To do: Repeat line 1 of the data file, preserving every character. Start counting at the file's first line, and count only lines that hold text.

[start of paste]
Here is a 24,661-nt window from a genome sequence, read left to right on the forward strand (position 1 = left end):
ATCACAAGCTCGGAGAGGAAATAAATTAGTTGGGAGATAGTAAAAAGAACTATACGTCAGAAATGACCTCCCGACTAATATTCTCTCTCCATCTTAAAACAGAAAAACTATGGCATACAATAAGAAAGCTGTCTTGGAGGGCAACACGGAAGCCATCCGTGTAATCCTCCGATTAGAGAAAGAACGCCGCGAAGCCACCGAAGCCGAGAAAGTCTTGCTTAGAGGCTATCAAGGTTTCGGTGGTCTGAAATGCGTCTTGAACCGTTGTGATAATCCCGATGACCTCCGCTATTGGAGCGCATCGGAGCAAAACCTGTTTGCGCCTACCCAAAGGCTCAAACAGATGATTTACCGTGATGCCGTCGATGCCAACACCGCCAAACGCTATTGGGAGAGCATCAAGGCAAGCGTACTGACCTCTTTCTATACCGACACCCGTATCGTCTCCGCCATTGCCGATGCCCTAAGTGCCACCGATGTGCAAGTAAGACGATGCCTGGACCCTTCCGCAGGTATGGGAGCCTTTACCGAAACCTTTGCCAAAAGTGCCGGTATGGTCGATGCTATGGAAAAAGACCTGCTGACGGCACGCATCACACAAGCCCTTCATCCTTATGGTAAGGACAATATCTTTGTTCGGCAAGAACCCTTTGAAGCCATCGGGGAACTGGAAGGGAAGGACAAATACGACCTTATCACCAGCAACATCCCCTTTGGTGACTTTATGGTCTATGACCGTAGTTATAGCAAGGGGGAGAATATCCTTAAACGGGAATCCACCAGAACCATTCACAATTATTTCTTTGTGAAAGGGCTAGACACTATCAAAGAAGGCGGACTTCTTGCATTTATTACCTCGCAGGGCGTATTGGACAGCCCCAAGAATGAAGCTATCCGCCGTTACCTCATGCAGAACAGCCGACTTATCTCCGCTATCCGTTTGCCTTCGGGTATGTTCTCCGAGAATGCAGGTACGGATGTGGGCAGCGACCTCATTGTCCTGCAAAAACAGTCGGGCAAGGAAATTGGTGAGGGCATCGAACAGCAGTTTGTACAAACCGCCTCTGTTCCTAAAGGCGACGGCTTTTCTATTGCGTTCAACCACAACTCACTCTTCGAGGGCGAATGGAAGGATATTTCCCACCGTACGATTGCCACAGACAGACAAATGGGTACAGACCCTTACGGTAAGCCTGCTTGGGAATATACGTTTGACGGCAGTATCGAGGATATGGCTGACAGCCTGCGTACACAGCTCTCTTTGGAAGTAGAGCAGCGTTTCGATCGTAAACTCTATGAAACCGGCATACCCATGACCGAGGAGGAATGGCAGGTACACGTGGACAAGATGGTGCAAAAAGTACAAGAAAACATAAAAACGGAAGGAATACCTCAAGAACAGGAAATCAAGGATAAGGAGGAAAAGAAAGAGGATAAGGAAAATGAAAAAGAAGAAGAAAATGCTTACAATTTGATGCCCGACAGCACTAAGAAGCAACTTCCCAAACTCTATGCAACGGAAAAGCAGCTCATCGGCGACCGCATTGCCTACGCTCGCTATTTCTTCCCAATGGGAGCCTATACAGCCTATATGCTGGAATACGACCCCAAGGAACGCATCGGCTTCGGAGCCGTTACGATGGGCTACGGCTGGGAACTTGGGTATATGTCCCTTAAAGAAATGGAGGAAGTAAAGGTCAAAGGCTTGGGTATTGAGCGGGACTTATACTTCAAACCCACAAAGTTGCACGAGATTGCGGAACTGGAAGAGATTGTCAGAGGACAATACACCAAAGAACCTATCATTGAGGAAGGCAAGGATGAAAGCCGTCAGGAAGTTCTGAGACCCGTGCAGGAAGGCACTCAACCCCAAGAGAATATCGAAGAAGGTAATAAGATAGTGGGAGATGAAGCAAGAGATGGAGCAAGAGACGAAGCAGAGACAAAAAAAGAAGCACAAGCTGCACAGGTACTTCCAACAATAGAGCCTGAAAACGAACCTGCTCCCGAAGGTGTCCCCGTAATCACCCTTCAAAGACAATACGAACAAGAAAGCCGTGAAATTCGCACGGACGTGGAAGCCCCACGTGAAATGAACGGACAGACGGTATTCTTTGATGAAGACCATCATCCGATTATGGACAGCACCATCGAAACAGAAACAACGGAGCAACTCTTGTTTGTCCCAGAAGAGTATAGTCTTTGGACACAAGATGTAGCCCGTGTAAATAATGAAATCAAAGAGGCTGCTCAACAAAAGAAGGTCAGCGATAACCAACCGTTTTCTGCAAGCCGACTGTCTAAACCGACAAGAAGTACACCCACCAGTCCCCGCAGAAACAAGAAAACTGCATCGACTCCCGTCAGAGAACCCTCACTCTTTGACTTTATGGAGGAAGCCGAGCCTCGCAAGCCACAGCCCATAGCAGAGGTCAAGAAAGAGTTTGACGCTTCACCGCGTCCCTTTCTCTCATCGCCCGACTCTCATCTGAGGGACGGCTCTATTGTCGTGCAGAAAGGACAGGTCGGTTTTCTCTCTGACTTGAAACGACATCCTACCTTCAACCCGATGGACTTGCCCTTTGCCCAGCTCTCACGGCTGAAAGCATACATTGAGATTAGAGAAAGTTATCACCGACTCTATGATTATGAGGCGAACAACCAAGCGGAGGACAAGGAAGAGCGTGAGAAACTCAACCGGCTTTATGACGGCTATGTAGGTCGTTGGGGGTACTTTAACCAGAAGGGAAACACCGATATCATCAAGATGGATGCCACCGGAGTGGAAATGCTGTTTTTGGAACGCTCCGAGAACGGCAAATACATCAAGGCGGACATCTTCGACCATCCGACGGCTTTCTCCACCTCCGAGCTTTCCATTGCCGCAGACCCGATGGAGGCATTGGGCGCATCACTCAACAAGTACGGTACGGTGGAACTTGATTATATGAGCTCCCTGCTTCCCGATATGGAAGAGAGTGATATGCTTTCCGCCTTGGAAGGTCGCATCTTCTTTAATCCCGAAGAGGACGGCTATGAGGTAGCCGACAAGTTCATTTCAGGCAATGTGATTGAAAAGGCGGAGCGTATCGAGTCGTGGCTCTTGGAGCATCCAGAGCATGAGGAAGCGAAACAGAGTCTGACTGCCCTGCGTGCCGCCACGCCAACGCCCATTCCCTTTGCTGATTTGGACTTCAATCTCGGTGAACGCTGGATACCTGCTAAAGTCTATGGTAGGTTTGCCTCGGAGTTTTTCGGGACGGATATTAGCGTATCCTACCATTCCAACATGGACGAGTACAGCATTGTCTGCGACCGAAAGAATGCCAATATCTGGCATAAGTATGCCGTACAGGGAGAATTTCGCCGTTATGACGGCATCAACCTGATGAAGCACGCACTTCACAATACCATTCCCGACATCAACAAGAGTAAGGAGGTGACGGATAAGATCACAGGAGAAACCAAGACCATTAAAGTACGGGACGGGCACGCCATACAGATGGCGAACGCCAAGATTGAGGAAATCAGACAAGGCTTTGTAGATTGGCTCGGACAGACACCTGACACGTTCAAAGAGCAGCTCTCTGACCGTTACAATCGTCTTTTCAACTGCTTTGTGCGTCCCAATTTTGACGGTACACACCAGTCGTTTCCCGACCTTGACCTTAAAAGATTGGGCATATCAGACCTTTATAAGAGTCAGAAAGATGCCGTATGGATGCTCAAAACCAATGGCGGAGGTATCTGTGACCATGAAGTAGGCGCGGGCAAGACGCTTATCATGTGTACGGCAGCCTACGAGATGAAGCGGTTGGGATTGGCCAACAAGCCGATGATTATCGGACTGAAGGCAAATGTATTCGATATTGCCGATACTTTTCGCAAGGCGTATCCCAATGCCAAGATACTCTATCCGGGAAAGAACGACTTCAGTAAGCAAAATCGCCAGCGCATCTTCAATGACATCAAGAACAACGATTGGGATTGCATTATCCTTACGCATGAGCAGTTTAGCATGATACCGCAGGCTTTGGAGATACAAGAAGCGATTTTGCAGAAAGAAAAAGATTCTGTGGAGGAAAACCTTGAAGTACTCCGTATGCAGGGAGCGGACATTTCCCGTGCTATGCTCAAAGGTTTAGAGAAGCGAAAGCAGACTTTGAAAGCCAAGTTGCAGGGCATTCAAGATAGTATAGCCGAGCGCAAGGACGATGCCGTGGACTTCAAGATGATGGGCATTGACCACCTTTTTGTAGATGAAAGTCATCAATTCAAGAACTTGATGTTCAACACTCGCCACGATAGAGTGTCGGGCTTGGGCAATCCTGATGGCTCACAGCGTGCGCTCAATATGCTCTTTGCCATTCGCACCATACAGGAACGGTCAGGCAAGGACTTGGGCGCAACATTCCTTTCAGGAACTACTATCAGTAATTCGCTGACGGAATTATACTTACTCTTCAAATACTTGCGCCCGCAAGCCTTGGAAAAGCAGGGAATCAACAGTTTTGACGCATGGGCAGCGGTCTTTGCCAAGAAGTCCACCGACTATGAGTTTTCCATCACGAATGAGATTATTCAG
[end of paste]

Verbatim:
Here is a 24,661-nt window from a genome sequence, read left to right on the forward strand (position 1 = left end):